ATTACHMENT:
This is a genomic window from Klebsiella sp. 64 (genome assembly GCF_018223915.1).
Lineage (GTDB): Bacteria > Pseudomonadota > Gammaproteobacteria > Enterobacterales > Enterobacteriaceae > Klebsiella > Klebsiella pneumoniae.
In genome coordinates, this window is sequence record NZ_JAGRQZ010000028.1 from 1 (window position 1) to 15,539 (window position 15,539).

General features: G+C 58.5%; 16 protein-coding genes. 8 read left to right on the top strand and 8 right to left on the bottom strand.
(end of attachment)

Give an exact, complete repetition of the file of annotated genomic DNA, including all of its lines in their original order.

This is a genomic window from Klebsiella sp. 64 (genome assembly GCF_018223915.1).
Lineage (GTDB): Bacteria > Pseudomonadota > Gammaproteobacteria > Enterobacterales > Enterobacteriaceae > Klebsiella > Klebsiella pneumoniae.
In genome coordinates, this window is sequence record NZ_JAGRQZ010000028.1 from 1 (window position 1) to 15,539 (window position 15,539).

General features: G+C 58.5%; 16 protein-coding genes. 8 read left to right on the top strand and 8 right to left on the bottom strand.